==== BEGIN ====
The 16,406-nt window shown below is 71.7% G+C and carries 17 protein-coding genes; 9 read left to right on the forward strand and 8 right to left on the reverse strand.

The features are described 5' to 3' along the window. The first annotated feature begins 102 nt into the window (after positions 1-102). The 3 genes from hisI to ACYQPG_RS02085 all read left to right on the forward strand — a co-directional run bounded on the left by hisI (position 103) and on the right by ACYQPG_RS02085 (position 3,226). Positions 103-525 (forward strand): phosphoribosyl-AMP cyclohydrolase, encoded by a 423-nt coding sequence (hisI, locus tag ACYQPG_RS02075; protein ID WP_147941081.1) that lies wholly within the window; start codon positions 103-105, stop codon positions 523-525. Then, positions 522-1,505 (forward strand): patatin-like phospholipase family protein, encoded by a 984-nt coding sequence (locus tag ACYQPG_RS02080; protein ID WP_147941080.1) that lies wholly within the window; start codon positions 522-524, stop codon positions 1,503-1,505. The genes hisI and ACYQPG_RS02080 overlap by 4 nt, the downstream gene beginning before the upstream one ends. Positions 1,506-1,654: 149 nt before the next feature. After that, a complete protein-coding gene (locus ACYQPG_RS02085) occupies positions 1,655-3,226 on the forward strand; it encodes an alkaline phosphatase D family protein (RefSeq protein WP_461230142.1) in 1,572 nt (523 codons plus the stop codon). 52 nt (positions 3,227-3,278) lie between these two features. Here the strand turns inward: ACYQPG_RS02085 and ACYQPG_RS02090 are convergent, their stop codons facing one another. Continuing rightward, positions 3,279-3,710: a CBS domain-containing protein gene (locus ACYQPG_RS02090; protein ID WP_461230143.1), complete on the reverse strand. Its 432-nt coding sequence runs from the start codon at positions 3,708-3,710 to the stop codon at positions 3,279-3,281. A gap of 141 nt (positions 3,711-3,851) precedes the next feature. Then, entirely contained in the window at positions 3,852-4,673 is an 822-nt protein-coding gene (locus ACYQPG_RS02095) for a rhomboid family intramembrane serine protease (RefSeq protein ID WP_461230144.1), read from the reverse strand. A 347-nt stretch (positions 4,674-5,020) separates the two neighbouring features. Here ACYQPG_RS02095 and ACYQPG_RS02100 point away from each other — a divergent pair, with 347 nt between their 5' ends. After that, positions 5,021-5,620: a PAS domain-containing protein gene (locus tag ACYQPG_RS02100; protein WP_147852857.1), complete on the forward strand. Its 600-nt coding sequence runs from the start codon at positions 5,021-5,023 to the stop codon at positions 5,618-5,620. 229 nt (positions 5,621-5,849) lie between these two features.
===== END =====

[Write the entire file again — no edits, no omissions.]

The 16,406-nt window shown below is 71.7% G+C and carries 17 protein-coding genes; 9 read left to right on the forward strand and 8 right to left on the reverse strand.

The features are described 5' to 3' along the window. The first annotated feature begins 102 nt into the window (after positions 1-102). The 3 genes from hisI to ACYQPG_RS02085 all read left to right on the forward strand — a co-directional run bounded on the left by hisI (position 103) and on the right by ACYQPG_RS02085 (position 3,226). Positions 103-525 (forward strand): phosphoribosyl-AMP cyclohydrolase, encoded by a 423-nt coding sequence (hisI, locus tag ACYQPG_RS02075; protein ID WP_147941081.1) that lies wholly within the window; start codon positions 103-105, stop codon positions 523-525. Then, positions 522-1,505 (forward strand): patatin-like phospholipase family protein, encoded by a 984-nt coding sequence (locus tag ACYQPG_RS02080; protein ID WP_147941080.1) that lies wholly within the window; start codon positions 522-524, stop codon positions 1,503-1,505. The genes hisI and ACYQPG_RS02080 overlap by 4 nt, the downstream gene beginning before the upstream one ends. Positions 1,506-1,654: 149 nt before the next feature. After that, a complete protein-coding gene (locus ACYQPG_RS02085) occupies positions 1,655-3,226 on the forward strand; it encodes an alkaline phosphatase D family protein (RefSeq protein WP_461230142.1) in 1,572 nt (523 codons plus the stop codon). 52 nt (positions 3,227-3,278) lie between these two features. Here the strand turns inward: ACYQPG_RS02085 and ACYQPG_RS02090 are convergent, their stop codons facing one another. Continuing rightward, positions 3,279-3,710: a CBS domain-containing protein gene (locus ACYQPG_RS02090; protein ID WP_461230143.1), complete on the reverse strand. Its 432-nt coding sequence runs from the start codon at positions 3,708-3,710 to the stop codon at positions 3,279-3,281. A gap of 141 nt (positions 3,711-3,851) precedes the next feature. Then, entirely contained in the window at positions 3,852-4,673 is an 822-nt protein-coding gene (locus ACYQPG_RS02095) for a rhomboid family intramembrane serine protease (RefSeq protein ID WP_461230144.1), read from the reverse strand. A 347-nt stretch (positions 4,674-5,020) separates the two neighbouring features. Here ACYQPG_RS02095 and ACYQPG_RS02100 point away from each other — a divergent pair, with 347 nt between their 5' ends. After that, positions 5,021-5,620: a PAS domain-containing protein gene (locus tag ACYQPG_RS02100; protein WP_147852857.1), complete on the forward strand. Its 600-nt coding sequence runs from the start codon at positions 5,021-5,023 to the stop codon at positions 5,618-5,620. 229 nt (positions 5,621-5,849) lie between these two features.